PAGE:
The addition of ten students per year for five years provides the College with a reliable source of additional revenue. Tuition and fees represent the single largest source of income to the College — the annual distribution from the endowment being second. If the economy bounces back sooner and our endowment begins to experience higher rates of return, we may not need to increase the student body by the entire 50 students and we could pare back the size of the student body to our current size. We expect that this increased enrollment will be accomplished in a manner allowing us to continue our "need-blind" admissions policy. Dean Judd and our faculty will continue ongoing discussions and studies to ensure appropriate class size and the successful enrollment of students into their desired classes. Dean Foster and student life staff members have considered the impact on residential life and housing and have created strategies for housing that will not have a significant adverse affect on the quality of life on campus for our students.

Freeze faculty and most staff salaries for two years

Bowdoin offers competitive salaries and generous benefits to faculty and staff. Our salary structure is important to attract and retain the best and the brightest faculty and staff. That being said, salaries and benefits comprise more than 60% of our total operating costs. Like many colleges and universities that have reported their plans, we must consider freezing salaries for a period in order to balance our budgets. Many colleges and universities wealthier than Bowdoin have announced faculty and staff salary freezes as well as a number of other measures, including hiring freezes, faculty layoffs, and suspension of tenure track hiring for replacement positions. Although our thinking has been informed in part by these actions by other colleges, we have considered alternatives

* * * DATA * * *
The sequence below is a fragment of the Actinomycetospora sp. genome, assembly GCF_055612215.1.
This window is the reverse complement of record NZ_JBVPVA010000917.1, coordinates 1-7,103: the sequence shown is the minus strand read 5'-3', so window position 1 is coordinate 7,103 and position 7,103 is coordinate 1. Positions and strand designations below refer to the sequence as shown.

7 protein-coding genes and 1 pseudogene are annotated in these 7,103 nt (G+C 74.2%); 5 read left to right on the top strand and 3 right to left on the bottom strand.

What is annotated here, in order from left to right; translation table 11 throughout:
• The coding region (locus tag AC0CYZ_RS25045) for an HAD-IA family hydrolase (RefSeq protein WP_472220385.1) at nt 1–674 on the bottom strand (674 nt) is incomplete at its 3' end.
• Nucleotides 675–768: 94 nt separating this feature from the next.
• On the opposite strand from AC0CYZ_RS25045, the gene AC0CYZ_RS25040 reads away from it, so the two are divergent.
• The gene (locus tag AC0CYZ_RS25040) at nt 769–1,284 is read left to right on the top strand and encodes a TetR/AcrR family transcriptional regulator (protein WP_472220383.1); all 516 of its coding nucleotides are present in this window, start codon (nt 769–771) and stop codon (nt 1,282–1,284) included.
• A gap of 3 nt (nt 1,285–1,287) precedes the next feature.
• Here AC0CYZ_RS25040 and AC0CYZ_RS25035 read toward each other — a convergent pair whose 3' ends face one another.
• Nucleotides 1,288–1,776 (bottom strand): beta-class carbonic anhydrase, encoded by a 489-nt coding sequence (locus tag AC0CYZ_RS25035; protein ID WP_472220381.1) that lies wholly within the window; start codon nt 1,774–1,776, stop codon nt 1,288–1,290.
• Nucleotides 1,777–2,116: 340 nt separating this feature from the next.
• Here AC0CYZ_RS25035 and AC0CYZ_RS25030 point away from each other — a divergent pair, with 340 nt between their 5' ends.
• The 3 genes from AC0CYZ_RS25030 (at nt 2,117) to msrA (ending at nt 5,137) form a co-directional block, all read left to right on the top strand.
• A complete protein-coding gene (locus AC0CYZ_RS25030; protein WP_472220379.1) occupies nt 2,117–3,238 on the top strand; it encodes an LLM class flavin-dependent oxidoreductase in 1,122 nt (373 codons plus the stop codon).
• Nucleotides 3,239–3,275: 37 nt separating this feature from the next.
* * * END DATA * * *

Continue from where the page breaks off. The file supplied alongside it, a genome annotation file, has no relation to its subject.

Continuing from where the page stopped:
that are appropriate for Bowdoin specifically.

I am very concerned about avoiding layoffs wherever possible so I (and I believe the rest of the community) would prefer to keep people working at their jobs and retain programs in lieu of salary increases. Moreover, it is my strongly held view that it is important for the strength of our community that faculty and staff share these burdens equitably across our campus.

For the faculty, I am recommending a two-year temporary suspension of the "4,5,6" policy. This policy adjusts the salary base for continuing faculty at each rank based on a three-year lagging average of percentage increases for faculty at colleges ranked 4th, 5th, and 6th by average salary in our comparison group. Faculty salary levels will be fixed at current levels for the next two years. Increases for promotions among ranks will be retained, however, and we will continue to hire faculty to fill existing tenure track positions that become vacant in accordance with our current policies.

After two years, I am committed to allocating budget resources to gradually restore any ground that may have been lost in the competitiveness of our faculty salaries during the suspension period. However, given what we read in the press about other colleges and universities, it is not likely that we will find ourselves significantly disadvantaged in faculty salaries relative to our peers over this period.

It is important for our community to recognize that our policy of faculty compensation is central to our success and vital to our future. I am committed, and I am confident the Trustees are committed, to the compensation levels and relative competitiveness of compensation accomplished by our "4,5,6" policy.

To that end, the financial planning model includes a salary increase pool of 6% for faculty in fiscal year 2012 and thereafter. Exactly when and how the policy will be restored will require careful thought and analysis. In this regard, I intend to appoint a committee of the faculty to work with Dean Judd and me to ensure the equitable reinstatement of the faculty compensation policy represented by "4,5,6."

For the non-faculty staff, I am recommending a salary freeze for two years for those earning more than $40,000 a year. For those earning $40,000 or less a year, the budget assumes a 2% increase for the next two years that will be paid either as a salary increase or as a one-time payment in each of the next two years. Although this freeze will be painful, it is consistent with actions reported by businesses in Maine and New England and college and universities across the country. And, to the extent this salary freeze allows us to avoid layoffs, it is far preferable to keep people employed and maintain our sense of community and commitment to our dedicated employees.

College benefits offered by the College, including health and retirement benefits, continue to be among the most competitive and affordable in Maine. No changes to our benefit structure are being contemplated at this time.